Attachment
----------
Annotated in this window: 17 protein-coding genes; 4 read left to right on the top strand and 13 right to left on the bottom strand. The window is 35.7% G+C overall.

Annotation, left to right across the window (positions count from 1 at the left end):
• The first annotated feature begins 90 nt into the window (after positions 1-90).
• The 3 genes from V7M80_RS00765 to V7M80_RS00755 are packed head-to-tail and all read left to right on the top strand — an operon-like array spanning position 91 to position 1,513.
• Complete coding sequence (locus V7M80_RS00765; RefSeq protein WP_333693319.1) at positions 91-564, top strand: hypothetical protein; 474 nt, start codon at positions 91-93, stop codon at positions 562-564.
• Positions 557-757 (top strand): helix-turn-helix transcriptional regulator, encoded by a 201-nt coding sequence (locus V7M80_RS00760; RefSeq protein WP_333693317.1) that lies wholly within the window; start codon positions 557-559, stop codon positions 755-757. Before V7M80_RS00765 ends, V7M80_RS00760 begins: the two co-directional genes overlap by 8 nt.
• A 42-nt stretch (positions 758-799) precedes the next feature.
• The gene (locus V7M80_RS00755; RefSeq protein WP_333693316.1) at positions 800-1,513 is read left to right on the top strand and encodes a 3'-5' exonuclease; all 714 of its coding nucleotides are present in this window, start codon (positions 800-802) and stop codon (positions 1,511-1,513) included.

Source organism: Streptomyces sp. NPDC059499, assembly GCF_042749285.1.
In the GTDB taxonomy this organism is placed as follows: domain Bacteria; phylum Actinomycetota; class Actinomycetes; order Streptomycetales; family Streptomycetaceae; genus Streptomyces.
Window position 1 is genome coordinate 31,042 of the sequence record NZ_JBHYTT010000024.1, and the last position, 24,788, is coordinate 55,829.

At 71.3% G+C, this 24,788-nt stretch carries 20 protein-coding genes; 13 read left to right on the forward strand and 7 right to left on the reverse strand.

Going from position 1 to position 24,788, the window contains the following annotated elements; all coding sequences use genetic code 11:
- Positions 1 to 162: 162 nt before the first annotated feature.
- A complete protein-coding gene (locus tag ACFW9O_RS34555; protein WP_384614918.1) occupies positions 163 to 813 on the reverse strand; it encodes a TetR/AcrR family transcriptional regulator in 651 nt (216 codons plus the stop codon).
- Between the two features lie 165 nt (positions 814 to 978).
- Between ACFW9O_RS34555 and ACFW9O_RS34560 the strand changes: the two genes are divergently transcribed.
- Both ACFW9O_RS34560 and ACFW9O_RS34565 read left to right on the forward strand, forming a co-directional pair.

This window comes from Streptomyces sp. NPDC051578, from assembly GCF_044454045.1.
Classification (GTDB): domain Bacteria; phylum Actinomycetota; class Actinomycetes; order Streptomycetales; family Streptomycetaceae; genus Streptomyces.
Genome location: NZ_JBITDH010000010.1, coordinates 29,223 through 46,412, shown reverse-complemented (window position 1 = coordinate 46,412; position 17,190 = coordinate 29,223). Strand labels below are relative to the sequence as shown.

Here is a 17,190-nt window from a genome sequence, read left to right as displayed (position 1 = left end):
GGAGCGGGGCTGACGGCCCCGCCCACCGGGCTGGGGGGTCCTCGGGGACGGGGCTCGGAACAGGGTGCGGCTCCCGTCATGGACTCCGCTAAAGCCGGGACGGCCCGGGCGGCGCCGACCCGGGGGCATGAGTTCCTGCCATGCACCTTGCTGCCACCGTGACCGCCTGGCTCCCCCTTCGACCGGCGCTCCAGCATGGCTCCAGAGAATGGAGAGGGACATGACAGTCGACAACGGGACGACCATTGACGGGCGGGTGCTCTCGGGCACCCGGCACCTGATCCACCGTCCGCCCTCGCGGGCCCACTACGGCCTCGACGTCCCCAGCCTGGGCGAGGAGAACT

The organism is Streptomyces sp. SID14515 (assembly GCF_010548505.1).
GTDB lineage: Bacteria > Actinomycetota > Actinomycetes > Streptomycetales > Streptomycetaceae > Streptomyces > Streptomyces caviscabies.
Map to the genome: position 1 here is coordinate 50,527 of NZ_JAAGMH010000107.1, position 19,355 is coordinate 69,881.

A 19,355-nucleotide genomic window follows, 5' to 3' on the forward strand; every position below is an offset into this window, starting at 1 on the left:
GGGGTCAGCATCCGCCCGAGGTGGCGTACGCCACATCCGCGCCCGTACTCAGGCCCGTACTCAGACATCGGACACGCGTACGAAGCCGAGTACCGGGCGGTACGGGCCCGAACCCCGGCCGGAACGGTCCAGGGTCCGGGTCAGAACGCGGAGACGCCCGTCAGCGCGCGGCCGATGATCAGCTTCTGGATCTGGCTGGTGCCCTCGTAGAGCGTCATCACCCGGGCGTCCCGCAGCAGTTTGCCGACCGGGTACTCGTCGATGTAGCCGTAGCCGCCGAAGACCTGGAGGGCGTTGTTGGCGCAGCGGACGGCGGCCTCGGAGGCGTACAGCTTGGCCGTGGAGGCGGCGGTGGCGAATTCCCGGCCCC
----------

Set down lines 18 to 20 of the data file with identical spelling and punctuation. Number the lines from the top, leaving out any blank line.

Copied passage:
- Both ACFW9O_RS34560 and ACFW9O_RS34565 read left to right on the forward strand, forming a co-directional pair.

This window comes from Streptomyces sp. NPDC051578, from assembly GCF_044454045.1.
Classification (GTDB): domain Bacteria; phylum Actinomycetota; class Actinomycetes; order Streptomycetales; family Streptomycetaceae; genus Streptomyces.